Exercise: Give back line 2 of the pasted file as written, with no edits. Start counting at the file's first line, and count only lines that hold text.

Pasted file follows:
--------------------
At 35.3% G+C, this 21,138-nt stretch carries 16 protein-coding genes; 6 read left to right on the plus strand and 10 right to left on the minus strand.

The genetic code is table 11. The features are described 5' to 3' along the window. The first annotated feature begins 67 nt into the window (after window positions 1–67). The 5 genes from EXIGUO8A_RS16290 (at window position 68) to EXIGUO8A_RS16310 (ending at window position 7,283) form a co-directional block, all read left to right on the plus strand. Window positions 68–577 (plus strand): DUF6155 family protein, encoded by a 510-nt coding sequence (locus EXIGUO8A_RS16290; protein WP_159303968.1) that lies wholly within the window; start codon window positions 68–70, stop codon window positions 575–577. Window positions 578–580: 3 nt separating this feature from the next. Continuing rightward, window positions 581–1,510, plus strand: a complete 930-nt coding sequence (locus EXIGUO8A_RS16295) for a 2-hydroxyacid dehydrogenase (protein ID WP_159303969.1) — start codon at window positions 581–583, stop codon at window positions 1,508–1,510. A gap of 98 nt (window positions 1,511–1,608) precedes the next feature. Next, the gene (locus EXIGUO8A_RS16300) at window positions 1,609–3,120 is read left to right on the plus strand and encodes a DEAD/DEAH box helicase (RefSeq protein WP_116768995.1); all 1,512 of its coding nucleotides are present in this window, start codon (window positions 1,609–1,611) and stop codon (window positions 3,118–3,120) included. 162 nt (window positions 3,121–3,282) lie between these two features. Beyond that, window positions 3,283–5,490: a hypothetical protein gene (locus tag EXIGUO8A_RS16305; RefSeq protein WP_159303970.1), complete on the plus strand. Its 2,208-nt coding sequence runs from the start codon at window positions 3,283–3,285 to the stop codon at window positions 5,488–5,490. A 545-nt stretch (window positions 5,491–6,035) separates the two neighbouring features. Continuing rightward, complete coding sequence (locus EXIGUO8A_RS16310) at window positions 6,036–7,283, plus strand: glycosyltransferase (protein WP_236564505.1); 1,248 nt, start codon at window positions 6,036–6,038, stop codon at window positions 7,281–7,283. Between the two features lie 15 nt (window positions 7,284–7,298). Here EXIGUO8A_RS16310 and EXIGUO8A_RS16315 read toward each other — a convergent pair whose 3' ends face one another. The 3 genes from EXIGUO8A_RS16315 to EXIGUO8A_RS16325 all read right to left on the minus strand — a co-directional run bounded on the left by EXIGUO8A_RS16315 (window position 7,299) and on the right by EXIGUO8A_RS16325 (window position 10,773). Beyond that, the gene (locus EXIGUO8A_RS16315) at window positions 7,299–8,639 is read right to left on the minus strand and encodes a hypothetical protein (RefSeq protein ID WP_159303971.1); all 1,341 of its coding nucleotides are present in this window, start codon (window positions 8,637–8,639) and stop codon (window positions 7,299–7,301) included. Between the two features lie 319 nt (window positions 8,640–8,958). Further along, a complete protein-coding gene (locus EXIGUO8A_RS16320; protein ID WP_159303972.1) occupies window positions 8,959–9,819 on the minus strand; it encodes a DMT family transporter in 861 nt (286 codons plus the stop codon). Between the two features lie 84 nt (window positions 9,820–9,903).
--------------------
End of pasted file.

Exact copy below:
The genetic code is table 11. The features are described 5' to 3' along the window. The first annotated feature begins 67 nt into the window (after window positions 1–67). The 5 genes from EXIGUO8A_RS16290 (at window position 68) to EXIGUO8A_RS16310 (ending at window position 7,283) form a co-directional block, all read left to right on the plus strand. Window positions 68–577 (plus strand): DUF6155 family protein, encoded by a 510-nt coding sequence (locus EXIGUO8A_RS16290; protein WP_159303968.1) that lies wholly within the window; start codon window positions 68–70, stop codon window positions 575–577. Window positions 578–580: 3 nt separating this feature from the next. Continuing rightward, window positions 581–1,510, plus strand: a complete 930-nt coding sequence (locus EXIGUO8A_RS16295) for a 2-hydroxyacid dehydrogenase (protein ID WP_159303969.1) — start codon at window positions 581–583, stop codon at window positions 1,508–1,510. A gap of 98 nt (window positions 1,511–1,608) precedes the next feature. Next, the gene (locus EXIGUO8A_RS16300) at window positions 1,609–3,120 is read left to right on the plus strand and encodes a DEAD/DEAH box helicase (RefSeq protein WP_116768995.1); all 1,512 of its coding nucleotides are present in this window, start codon (window positions 1,609–1,611) and stop codon (window positions 3,118–3,120) included. 162 nt (window positions 3,121–3,282) lie between these two features. Beyond that, window positions 3,283–5,490: a hypothetical protein gene (locus tag EXIGUO8A_RS16305; RefSeq protein WP_159303970.1), complete on the plus strand. Its 2,208-nt coding sequence runs from the start codon at window positions 3,283–3,285 to the stop codon at window positions 5,488–5,490. A 545-nt stretch (window positions 5,491–6,035) separates the two neighbouring features. Continuing rightward, complete coding sequence (locus EXIGUO8A_RS16310) at window positions 6,036–7,283, plus strand: glycosyltransferase (protein WP_236564505.1); 1,248 nt, start codon at window positions 6,036–6,038, stop codon at window positions 7,281–7,283. Between the two features lie 15 nt (window positions 7,284–7,298). Here EXIGUO8A_RS16310 and EXIGUO8A_RS16315 read toward each other — a convergent pair whose 3' ends face one another. The 3 genes from EXIGUO8A_RS16315 to EXIGUO8A_RS16325 all read right to left on the minus strand — a co-directional run bounded on the left by EXIGUO8A_RS16315 (window position 7,299) and on the right by EXIGUO8A_RS16325 (window position 10,773). Beyond that, the gene (locus EXIGUO8A_RS16315) at window positions 7,299–8,639 is read right to left on the minus strand and encodes a hypothetical protein (RefSeq protein ID WP_159303971.1); all 1,341 of its coding nucleotides are present in this window, start codon (window positions 8,637–8,639) and stop codon (window positions 7,299–7,301) included. Between the two features lie 319 nt (window positions 8,640–8,958). Further along, a complete protein-coding gene (locus EXIGUO8A_RS16320; protein ID WP_159303972.1) occupies window positions 8,959–9,819 on the minus strand; it encodes a DMT family transporter in 861 nt (286 codons plus the stop codon). Between the two features lie 84 nt (window positions 9,820–9,903).